In coping with the effects of the pandemic, LA Opera (like nearly all arts organizations) has gone through a series of adjustment phases.
“The first phase we went through was reactionary, in which we were responding in real time to the Health Department directives,” said Koelsch.
The process we’re undergoing now is to be more proactive about what may happen in the fall, though we haven’t made any definitive decisions. The overriding question is how do we provide a measure of protection for the vast majority of our people, which is organizationally and financially challenging? I am fairly confident we could maintain a level of safety for our audiences. What I don’t feel confident about is how we can protect the artists and how can we maintain the vibrancy and vitality of our artistic product when we’re thwarted in our attempt to present opera in a traditional way. There can be creative power that comes from working with restraints and limitations. That’s how we’re trying to look at it. The major challenge right now is how do we get from July through January, since getting back into the hall before the end of the year sounds like science fiction. Whatever we are able to produce, at least until there is a vaccine, is not going to look like what we are used to. Hopefully it will evoke the same feeling.”
When Mainly Mozart in San Diego applied for (and received) its PPP loan the company (which would have traditionally presented its annual festival throughout the month of June) made a decision to pivot.
“Our loan stipulated that 75 percent had to go toward maintaining staff while the other 25 percent could be allocated for administrative costs,” explained Mainly Mozart’s CEO, Nancy Laturno.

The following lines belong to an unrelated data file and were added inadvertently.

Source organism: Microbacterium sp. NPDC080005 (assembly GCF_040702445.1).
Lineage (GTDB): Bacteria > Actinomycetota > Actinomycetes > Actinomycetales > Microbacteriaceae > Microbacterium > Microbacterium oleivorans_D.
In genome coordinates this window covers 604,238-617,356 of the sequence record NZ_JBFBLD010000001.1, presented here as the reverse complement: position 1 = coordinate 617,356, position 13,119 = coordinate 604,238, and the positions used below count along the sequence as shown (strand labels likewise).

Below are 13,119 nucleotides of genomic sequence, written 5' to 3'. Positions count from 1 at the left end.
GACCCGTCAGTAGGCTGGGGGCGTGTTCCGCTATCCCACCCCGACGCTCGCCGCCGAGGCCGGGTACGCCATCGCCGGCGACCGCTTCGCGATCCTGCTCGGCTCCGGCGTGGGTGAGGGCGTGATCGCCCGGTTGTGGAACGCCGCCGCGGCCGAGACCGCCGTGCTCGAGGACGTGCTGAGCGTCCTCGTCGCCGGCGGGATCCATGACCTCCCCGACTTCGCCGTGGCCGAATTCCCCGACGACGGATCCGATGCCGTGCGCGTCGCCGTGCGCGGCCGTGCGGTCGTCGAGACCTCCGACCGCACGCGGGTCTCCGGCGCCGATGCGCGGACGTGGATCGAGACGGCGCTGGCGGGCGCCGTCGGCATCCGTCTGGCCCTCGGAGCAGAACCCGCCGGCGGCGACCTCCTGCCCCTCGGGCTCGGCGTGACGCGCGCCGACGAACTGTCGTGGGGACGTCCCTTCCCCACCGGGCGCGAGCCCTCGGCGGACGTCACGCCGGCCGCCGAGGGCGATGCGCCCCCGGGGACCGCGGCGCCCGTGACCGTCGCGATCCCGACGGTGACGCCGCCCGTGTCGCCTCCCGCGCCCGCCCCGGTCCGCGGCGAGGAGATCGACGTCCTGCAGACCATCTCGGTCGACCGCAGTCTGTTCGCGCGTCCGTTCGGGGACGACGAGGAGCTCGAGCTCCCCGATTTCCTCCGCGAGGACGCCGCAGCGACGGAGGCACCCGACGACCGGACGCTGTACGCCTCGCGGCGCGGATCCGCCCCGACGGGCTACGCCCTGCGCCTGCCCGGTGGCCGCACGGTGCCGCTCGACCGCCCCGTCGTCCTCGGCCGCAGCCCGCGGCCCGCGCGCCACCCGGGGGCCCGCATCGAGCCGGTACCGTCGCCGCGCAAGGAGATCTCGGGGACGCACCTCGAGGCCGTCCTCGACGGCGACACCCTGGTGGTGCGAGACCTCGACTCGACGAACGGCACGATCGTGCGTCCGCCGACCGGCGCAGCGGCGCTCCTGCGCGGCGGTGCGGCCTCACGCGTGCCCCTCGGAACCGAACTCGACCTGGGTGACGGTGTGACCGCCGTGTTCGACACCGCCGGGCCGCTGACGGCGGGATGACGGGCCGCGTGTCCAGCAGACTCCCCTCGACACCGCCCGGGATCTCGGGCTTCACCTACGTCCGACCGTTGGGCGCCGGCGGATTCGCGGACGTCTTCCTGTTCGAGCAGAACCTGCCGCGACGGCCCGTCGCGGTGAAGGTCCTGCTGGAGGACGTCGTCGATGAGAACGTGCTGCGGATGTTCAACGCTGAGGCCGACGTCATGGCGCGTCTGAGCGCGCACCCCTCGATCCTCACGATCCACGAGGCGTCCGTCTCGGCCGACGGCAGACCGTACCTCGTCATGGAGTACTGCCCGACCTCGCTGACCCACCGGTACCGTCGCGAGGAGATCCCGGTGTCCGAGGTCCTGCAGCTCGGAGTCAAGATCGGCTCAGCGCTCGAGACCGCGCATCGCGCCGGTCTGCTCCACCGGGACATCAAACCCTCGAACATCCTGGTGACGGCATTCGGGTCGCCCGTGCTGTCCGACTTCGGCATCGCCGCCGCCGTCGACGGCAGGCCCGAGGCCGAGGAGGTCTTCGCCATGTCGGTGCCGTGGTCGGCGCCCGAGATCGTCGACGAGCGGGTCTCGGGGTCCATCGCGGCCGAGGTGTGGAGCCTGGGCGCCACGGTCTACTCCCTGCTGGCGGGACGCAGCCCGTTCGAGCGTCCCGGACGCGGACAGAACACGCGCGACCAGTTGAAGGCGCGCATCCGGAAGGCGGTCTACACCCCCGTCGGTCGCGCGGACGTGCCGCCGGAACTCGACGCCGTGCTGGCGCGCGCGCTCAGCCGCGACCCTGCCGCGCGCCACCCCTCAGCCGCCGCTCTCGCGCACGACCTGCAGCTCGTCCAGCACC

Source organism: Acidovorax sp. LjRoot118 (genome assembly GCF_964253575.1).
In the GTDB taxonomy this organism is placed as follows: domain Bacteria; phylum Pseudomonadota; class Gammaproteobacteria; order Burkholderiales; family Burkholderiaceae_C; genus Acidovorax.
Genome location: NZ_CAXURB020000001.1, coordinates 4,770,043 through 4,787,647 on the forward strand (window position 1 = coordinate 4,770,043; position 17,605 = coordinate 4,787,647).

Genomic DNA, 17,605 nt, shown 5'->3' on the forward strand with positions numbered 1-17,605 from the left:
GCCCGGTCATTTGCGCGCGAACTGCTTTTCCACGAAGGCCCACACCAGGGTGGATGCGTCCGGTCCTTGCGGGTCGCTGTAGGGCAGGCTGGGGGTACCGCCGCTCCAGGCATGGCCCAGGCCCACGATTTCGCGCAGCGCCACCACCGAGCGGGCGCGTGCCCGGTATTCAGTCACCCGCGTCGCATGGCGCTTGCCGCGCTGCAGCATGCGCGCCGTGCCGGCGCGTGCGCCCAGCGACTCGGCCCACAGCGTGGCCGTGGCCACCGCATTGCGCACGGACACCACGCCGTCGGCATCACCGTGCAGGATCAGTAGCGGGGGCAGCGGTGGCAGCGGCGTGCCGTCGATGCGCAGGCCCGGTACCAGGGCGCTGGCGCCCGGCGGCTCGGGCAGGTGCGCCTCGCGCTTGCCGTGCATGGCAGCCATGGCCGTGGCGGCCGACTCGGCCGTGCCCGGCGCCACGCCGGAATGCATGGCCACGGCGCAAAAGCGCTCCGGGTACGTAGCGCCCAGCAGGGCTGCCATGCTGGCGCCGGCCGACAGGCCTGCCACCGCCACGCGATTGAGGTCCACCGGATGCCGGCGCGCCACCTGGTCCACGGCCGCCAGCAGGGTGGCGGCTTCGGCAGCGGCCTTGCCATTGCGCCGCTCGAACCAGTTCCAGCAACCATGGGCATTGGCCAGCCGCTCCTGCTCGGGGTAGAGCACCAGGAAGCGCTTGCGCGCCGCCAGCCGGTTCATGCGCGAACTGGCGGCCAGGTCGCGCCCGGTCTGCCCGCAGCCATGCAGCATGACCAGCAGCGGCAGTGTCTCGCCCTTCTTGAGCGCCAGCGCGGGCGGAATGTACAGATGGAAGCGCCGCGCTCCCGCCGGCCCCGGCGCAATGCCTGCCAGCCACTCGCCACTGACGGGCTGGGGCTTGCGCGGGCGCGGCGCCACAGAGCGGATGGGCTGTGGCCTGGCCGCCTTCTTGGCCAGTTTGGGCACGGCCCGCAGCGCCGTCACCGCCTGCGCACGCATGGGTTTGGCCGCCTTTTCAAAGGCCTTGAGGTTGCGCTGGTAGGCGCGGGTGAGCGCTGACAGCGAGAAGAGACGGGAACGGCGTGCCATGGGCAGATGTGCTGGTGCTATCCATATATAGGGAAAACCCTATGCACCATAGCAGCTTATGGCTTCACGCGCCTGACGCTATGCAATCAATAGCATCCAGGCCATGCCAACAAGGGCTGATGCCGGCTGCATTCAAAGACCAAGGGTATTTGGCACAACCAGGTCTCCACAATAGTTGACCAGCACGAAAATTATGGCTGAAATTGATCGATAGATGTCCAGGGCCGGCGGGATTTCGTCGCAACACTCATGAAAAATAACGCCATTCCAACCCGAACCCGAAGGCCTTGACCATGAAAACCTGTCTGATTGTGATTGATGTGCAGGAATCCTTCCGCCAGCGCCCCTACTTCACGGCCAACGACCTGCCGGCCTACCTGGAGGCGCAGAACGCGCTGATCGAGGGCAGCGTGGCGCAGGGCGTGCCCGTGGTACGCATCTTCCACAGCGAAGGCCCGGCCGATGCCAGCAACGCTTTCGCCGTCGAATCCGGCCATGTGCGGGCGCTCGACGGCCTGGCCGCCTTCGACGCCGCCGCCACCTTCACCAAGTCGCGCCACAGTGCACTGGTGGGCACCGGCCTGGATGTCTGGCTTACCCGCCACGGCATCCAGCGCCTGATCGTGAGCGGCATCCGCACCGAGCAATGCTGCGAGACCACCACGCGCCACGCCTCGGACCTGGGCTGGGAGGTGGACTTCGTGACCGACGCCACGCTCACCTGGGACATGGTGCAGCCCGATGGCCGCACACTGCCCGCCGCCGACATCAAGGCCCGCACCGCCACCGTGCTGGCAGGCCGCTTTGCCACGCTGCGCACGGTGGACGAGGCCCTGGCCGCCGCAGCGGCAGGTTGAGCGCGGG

The loan, however, did not state how those numbers had to be determined.
“With the need to present a June festival off the table, Mainly Mozart made the decision to furlough members of our festival production staff and replace them with new staff members that included a digital media director, a video editor, and a future performance curator. We also expanded the number of instructors that work with the 270 members of our Mainly Mozart Youth Orchestra,” Laturno said.
Knowing that their loan will expire on June 30, Mainly Mozart has used the past eight weeks to both develop its online presence while making plans for a modified festival of live performances, scheduled for Sept. 10–15, along with a major event set for July 11. It’s a concert concept that could turn COVID-19 lemons into live classical music lemonade.
Mozart at the Drive-in
At 3 p.m. and 6 p.m. on July 11, Mainly Mozart will present a pair of “drive-in concerts” on an open-air, three-acre site in Rancho Santa Fe. 70 cars will be admitted for each performance. Admission is free with reservations required. The location will be emailed to ticket holders, and the audience will remain in their cars.